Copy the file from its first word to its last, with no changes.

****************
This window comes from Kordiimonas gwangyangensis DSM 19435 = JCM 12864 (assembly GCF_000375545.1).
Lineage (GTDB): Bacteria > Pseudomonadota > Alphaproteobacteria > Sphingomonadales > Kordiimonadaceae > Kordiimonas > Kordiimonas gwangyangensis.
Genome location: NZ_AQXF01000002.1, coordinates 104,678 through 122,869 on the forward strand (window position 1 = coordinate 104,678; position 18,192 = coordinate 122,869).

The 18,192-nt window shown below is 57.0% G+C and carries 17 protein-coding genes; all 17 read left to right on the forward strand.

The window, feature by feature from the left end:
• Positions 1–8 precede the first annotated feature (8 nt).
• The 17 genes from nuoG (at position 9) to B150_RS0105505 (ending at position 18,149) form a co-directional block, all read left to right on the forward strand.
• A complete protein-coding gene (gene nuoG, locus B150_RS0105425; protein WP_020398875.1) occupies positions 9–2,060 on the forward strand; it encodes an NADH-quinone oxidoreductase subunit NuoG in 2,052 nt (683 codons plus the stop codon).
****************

This window comes from Kordiimonas gwangyangensis DSM 19435 = JCM 12864 (assembly GCF_000375545.1).
Lineage (GTDB): Bacteria > Pseudomonadota > Alphaproteobacteria > Sphingomonadales > Kordiimonadaceae > Kordiimonas > Kordiimonas gwangyangensis.
Genome location: NZ_AQXF01000002.1, coordinates 104,678 through 122,869 on the forward strand (window position 1 = coordinate 104,678; position 18,192 = coordinate 122,869).

The 18,192-nt window shown below is 57.0% G+C and carries 17 protein-coding genes; all 17 read left to right on the forward strand.

The window, feature by feature from the left end:
• Positions 1–8 precede the first annotated feature (8 nt).
• The 17 genes from nuoG (at position 9) to B150_RS0105505 (ending at position 18,149) form a co-directional block, all read left to right on the forward strand.
• A complete protein-coding gene (gene nuoG, locus B150_RS0105425; protein WP_020398875.1) occupies positions 9–2,060 on the forward strand; it encodes an NADH-quinone oxidoreductase subunit NuoG in 2,052 nt (683 codons plus the stop codon).